A few days ago I read an article by the nineteenth century chess commentator, Charles Tomlinson, in which he used some sketches of chessmen to illustrate his text. Each picture was credited to "Flaxman." I was unfamiliar with the name so I dug a little deeper and learned he had been a sculptor, actually a famous and highly respected sculptor who did a lot of work for Joshua Wedgwood - the manufacturer of the depicted chess set.
John Flaxman got his start in sculpture, and in his relationship with Wedgwood, through his father, John Sr., who had been a Wedgwood sculptor himself.
According to John Flaxman - 1755-1826 by W.G. Constable (2008):
"A drawing of the whole set was sent to Wedgwood in March 1785, and is now in the Etruria Museum. The original designs include three kings and three queens, castle, knight and bishop, and eight pawns, all different. Somne of the wax models prepared from the final designs are also at Etruria and embody Flaxman's own ideas. When carried out in jasper ware, however,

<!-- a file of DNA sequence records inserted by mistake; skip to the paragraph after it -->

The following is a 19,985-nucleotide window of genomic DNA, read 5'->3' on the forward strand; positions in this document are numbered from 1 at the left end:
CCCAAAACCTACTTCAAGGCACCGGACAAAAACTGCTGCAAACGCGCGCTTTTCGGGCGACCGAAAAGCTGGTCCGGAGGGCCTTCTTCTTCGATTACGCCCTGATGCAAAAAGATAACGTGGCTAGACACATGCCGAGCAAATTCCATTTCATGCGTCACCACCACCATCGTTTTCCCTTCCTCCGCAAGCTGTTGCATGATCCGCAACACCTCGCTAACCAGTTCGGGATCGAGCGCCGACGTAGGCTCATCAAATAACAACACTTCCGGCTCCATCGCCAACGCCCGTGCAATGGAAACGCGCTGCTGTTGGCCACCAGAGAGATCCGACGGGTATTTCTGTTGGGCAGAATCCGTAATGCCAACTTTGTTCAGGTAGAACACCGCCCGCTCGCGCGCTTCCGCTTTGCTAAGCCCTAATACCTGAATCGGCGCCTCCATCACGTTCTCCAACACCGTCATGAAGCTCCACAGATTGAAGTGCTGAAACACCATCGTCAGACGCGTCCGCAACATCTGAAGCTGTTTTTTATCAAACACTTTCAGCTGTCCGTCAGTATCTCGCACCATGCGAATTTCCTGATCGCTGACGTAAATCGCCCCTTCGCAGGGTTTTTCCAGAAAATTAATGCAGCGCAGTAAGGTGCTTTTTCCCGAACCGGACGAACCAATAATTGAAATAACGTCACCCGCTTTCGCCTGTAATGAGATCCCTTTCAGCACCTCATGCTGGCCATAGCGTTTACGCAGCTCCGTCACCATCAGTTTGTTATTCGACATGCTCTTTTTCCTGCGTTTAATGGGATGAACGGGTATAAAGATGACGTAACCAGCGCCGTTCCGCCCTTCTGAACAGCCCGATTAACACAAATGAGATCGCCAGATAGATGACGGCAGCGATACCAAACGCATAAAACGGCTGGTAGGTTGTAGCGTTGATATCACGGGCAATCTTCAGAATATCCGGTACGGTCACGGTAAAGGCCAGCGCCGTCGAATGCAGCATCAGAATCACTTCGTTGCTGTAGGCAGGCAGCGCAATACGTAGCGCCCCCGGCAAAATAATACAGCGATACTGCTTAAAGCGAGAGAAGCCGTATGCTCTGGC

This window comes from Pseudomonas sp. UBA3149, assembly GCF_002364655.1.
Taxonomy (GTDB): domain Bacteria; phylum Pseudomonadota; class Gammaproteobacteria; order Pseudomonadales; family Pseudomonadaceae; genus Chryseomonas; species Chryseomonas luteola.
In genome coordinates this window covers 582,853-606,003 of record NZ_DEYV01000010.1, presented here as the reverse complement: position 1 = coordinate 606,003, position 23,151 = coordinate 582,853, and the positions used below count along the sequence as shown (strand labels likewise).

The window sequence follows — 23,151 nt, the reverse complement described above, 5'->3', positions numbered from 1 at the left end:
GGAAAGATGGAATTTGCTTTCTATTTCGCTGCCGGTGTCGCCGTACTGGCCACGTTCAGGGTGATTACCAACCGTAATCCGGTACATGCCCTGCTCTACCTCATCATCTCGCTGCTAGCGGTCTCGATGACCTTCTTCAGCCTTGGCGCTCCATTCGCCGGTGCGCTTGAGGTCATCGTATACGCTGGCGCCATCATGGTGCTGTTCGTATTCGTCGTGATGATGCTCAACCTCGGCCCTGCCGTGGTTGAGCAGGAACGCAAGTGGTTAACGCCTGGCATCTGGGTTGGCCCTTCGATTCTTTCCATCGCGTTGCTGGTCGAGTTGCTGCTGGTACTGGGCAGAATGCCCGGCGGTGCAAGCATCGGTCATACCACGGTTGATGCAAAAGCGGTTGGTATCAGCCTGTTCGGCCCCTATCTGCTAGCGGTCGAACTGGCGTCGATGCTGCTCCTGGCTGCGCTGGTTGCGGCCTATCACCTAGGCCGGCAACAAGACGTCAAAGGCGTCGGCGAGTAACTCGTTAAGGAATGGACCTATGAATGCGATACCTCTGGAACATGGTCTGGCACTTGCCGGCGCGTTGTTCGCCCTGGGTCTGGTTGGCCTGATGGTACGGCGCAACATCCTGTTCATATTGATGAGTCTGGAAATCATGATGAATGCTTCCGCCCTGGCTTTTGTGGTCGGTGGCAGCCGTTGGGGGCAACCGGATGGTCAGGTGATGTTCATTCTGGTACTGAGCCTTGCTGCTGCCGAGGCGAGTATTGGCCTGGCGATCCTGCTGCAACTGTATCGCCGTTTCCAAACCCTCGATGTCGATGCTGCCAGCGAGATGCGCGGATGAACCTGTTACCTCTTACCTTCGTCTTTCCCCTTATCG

variations were introduced, and there is no evidence how far this was done with Flaxman's knowledge and consent, except in the case of the three sets in the Soane Museum, which belonged to Flaxman and were presumably approved by him.
The main interset of the chessmen is their revealing the early influence upon Flaxman of Gothic art - an influence more or less present in all his later work, which justifies Nathaniel Marchant's acute remark that "his [Flaxman's] designs are a mixture of the Antique and the Gothic."
The 1866 book by Eliza Meteyard, The Life of Joshua Wedgwood, was more detailed: